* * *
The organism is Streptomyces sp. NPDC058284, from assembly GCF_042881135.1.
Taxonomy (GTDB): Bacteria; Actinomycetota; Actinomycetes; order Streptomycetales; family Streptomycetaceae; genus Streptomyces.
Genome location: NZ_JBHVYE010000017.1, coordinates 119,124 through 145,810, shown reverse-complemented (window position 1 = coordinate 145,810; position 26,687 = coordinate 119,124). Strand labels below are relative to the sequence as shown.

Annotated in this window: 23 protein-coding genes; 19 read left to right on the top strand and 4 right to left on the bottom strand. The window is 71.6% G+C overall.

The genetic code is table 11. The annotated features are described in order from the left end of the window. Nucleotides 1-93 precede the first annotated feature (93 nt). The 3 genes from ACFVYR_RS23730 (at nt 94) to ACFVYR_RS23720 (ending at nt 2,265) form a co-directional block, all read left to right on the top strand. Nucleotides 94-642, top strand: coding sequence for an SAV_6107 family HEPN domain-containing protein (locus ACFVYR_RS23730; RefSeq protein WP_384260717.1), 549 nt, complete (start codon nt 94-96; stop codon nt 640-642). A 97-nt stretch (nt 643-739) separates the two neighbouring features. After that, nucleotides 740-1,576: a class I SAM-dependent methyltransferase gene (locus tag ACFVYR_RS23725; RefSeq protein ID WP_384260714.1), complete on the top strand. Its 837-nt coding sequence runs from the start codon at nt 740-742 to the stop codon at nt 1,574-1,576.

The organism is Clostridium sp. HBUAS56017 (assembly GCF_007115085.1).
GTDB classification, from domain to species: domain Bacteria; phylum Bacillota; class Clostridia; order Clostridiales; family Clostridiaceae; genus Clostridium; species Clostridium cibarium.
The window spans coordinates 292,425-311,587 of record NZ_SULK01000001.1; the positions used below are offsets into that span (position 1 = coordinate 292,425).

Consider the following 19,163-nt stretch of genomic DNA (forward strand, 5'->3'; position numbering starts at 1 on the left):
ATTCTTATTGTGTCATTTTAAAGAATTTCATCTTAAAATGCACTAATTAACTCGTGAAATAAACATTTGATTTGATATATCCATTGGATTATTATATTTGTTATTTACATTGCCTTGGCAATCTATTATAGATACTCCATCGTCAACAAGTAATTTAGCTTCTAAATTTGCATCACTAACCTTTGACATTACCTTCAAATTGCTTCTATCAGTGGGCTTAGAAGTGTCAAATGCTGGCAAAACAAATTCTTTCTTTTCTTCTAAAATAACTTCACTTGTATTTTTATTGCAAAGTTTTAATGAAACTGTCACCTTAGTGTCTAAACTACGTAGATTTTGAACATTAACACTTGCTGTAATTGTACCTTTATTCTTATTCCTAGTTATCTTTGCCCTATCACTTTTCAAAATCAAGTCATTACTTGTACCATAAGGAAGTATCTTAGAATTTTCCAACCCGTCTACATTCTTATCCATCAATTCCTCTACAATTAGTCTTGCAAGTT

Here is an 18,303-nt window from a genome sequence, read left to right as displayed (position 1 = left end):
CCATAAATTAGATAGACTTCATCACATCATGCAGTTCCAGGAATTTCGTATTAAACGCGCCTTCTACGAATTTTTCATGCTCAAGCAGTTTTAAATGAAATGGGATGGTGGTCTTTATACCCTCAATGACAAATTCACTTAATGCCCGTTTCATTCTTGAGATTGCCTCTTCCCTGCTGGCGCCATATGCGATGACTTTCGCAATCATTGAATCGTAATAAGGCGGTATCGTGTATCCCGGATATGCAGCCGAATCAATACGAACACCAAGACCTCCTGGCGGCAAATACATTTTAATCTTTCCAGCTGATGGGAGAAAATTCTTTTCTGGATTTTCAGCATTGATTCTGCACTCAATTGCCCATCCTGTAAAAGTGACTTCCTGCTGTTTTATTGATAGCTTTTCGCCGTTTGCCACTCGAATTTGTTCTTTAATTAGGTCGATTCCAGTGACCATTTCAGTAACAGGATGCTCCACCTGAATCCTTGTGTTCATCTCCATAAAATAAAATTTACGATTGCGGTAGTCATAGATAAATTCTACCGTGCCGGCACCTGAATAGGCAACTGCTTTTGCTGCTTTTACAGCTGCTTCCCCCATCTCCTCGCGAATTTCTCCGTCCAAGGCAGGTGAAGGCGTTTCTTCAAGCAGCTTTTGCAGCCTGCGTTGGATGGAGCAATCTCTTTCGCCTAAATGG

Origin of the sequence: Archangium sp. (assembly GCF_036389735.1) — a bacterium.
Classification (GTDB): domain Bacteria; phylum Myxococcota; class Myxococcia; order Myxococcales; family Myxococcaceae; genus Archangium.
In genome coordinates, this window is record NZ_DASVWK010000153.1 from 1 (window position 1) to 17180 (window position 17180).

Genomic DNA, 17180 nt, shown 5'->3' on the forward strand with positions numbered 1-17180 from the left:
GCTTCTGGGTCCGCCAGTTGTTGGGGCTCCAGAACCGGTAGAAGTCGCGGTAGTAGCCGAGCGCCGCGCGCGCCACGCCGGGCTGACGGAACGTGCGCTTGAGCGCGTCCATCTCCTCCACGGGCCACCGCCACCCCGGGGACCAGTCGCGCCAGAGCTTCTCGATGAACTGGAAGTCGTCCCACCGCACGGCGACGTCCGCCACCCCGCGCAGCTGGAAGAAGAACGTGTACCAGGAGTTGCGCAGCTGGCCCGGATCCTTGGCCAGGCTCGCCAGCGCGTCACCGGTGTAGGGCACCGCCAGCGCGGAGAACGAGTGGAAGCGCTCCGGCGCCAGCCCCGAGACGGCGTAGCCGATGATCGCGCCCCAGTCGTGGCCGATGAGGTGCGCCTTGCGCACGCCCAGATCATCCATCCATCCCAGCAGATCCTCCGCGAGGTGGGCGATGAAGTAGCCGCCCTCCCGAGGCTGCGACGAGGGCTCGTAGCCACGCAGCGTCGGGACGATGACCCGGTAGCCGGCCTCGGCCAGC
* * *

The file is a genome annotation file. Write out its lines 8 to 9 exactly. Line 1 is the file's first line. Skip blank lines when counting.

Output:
The window spans coordinates 292,425-311,587 of record NZ_SULK01000001.1; the positions used below are offsets into that span (position 1 = coordinate 292,425).

Consider the following 19,163-nt stretch of genomic DNA (forward strand, 5'->3'; position numbering starts at 1 on the left):